If you talk to the people who design systems to produce recommendations tailored to user preferences, you'll see lots of impressively daunting mathematics, with formulae for measuring things like "Mean Absolute Error".
If you talk to the people who sell these systems, you'll hear stories of uncannily perceptive and prescient suggestions that anticipated interests that Jo Consumer didn't even know she had yet.
The information that neither tend to volunteer until asked is that there are no agreed criteria for a perfect, or even a good, recommendation.
Hence you will see reviews of different recommender systems where people put the same starting point into different systems and then compare the results to judge which is the best. But the judgements, like this one, are based on the subjective views of experts: they have no way of articulating what's behind those judgements in a way that could be replicated in other studies. And how reliable are those judgements? Well, when Paul Lamere asked the readers of his blog to compare two sets of recommendations and identify which was done by an expert reviewer and which by machine, over three quarters of the respondents got it wrong. That means if you'd tossed a coin you could have done better than asking these people. (I was one of the few who got it right, but I had already said that there was no way to determine which was which with any confidence, therefore my answer was a guess, and it turned out to be a lucky one.)
So what is a good recommendation, and can we measure value or 'accuracy' at all?
Crucially the answers depend on context. Who are you recommending to? What level of expertise do they already have in the area, and how keen are they to 'experiment' with novelty? What are you expecting them to do with your recommendations — sample them or buy them? What is the domain of the recommendations, and what parameters does it come with? John Riedl tells a story of a recommender system that said "people who bought leather gloves like yours also bought… a Mercedes". This may be statistically accurate and correct, but something tells us it's unlikely to be appropriate to the context.
When I did an apprenticeship in psychometrics a couple of decades ago, I learnt about the importance of predictive validity for psychometric tests. If there is evidence that "people who perform well on this aptitude/personality test go on to get good on-the-job performance ratings in roles like the ones you're recruiting for", then Human Resources departments will be more likely to use those tests. It's all about correlations, and it's not very exact — not least because we know that on-the-job ratings are frequently less than perfect — but it gives you an indication that this stuff works.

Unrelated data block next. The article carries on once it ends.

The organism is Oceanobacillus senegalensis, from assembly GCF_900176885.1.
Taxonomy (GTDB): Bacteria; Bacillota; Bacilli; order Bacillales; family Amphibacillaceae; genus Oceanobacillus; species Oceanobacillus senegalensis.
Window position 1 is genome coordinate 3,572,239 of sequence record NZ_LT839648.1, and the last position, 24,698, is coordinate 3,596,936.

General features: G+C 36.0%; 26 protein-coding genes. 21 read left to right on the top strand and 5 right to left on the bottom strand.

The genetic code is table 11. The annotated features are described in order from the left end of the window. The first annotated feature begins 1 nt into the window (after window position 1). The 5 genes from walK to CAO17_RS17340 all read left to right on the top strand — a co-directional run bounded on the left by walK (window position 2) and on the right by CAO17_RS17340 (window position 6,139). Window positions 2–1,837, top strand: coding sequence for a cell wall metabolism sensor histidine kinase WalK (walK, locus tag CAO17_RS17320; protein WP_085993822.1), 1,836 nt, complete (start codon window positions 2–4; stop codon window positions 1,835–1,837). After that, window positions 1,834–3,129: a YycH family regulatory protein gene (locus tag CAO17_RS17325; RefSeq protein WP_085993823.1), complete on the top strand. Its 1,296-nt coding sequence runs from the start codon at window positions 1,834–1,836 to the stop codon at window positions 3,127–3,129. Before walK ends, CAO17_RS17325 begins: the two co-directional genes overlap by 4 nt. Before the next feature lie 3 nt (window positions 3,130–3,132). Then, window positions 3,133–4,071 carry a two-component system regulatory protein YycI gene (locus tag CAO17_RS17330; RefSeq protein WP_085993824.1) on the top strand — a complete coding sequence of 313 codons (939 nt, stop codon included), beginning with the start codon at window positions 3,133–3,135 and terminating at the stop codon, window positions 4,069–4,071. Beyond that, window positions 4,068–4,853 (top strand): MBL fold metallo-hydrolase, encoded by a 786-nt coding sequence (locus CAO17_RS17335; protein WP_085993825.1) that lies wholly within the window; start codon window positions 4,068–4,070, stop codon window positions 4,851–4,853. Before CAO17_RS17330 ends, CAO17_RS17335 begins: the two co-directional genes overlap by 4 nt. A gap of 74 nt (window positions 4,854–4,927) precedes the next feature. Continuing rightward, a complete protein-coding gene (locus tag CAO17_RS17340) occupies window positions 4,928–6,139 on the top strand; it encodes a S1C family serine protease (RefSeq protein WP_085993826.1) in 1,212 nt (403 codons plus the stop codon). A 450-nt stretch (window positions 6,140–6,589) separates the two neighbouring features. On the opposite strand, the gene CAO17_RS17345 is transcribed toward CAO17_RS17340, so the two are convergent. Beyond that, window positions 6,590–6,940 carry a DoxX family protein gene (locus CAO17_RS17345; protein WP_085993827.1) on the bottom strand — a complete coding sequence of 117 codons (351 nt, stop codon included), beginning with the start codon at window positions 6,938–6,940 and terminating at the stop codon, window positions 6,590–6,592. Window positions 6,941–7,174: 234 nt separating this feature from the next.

How could you apply predictive validity to recommendations? Well Amazon must surely record which of its recommendations lead to purchases. I imagine they tweak their recommendation algorithms all the time to see how this affects the proportion of suggestions that generate sales. However, purchasing is only a crude binary measure: either you buy something or you don't. On a music subscription service you've got many more fine-grained measures. For each track or artist that you recommend, you can see how many times it is played and over what period (does it get played ten times and then forgotten for ever, or does it gradually become a long-term favourite?). Film services might be able to get some similar data, but are constrained by the fact that most people watch most movies just once. And with books, as long as I stick to the analogue physical format, I can read a book as many times and as often as I like without it showing on the digital radar. As for gloves and Mercedes…
In the absence of good measures of the validity of recommendations, I get the impression that most commercial recommender systems are operating on a fairly pragmatic approach. Their salespeople may swear blind that theirs is the best, most telepathic, most wisdom-of-the-crowds-and-the-experts-and-the-runes, but what really counts is that it's just good enough to keep people coming back for more recommendations.
In this sense, recommender systems are principally a device to make a site or service more sticky, providing the opportunity to generate more revenue from sales, affiliate links and advertising.
And finally, that image at the top is a genuine screenshot from Amazon (not the result of creative image editing). Since I saw it, I've bought that Harmonia album, and I'm happy to endorse its recommendation.